This study investigates optimum matrix-oil-recovery strategies in naturally fractured reservoirs (NFRs) for different wettabilities and rock types. We compare the recovery efficiencies of two cases: (a) primary countercurrent spontaneous imbibition followed by the diffusion of a miscible phase (secondary recovery) and (b) primary diffusion of miscible fluid without preflush of matrix by spontaneous imbibition. For these recovery strategies, the effects of the matrix shape factor, matrix wettability, and type of miscible displacing phase on the rate of recovery and development of residual-oil saturation were clarified experimentally.
Cylindrical Berea-sandstone and Indiana-limestone samples with different shape factors were obtained by cutting the plugs 1, 2.5, and 5 cm in diameter and 2.5, 5, and 10 cm in length. The external surface except one end was coated with epoxy. Static imbibition experiments were conducted on vertically situated samples in which the fractures were at the bottom and matrix/fracture interaction took place in an upward direction. Mineral oil and crude oil were used as oleic phases. Brine was selected as aqueous phase for the primary spontaneous-imbibition recovery. For primary- and secondary-miscible-displacement experiments, n-heptane was used as solvent. Wettability of water-wet Berea-sandstone samples was altered by aging to observe its effects on the dynamics of spontaneous countercurrent imbibition and diffusion.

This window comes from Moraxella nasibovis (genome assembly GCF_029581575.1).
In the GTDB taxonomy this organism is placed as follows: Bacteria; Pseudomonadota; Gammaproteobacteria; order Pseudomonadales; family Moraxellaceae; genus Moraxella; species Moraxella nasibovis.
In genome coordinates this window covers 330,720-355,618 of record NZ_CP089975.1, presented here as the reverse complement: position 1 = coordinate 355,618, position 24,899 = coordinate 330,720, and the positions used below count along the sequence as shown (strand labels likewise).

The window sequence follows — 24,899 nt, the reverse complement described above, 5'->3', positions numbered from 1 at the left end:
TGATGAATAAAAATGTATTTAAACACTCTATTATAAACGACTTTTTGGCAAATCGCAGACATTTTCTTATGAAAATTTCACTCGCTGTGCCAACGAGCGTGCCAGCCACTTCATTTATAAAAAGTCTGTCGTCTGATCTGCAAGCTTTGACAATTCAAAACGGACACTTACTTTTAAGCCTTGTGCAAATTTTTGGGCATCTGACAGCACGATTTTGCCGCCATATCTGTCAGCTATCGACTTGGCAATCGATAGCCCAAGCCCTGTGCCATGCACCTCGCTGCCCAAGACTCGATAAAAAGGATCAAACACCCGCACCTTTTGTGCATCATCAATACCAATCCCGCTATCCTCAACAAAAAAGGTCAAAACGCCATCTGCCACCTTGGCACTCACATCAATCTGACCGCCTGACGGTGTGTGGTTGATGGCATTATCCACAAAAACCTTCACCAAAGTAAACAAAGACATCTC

Parametric analyses were performed for the appraisal of the secondary-and tertiary-recovery potential of NFRs by immiscible-and miscible-fluid injections. The optimal recovery strategies (recovery rate, recovery time, and ultimate recovery) for different rock properties were identified and classified. In water-wet cases, starting the recovery with capillary imbibition followed by diffusion was found to be the optimal way (i.e., both effective and efficient). For limestone or aged-sandstone samples, starting the recovery by diffusion yielded a faster recovery rate and higher ultimate recovery.